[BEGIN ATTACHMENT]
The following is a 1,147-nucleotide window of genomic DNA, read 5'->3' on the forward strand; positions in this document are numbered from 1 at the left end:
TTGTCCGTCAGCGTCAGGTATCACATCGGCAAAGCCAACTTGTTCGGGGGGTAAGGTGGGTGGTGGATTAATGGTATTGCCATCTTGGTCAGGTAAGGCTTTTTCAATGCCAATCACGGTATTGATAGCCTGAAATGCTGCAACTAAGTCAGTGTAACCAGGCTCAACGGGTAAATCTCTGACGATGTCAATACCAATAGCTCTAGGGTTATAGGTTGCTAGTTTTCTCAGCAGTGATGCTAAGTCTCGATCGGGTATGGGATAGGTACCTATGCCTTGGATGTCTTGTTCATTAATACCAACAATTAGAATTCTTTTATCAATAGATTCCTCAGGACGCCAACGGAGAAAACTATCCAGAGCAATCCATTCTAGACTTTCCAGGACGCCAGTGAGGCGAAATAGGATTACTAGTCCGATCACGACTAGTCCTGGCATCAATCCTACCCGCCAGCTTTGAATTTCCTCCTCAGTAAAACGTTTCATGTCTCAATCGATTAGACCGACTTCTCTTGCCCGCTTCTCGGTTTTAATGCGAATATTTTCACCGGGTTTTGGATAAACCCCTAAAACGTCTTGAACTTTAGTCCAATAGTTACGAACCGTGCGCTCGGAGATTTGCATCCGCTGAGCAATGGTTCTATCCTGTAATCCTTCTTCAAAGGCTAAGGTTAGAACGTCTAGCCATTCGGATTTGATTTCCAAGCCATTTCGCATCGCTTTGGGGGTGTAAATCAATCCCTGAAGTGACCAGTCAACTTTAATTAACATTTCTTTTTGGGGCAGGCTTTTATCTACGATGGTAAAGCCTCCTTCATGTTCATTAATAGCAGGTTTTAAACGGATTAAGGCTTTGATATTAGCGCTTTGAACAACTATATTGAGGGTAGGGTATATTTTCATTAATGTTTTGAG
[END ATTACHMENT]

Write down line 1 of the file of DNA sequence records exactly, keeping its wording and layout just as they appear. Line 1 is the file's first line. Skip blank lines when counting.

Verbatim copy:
The following is a 1,147-nucleotide window of genomic DNA, read 5'->3' on the forward strand; positions in this document are numbered from 1 at the left end: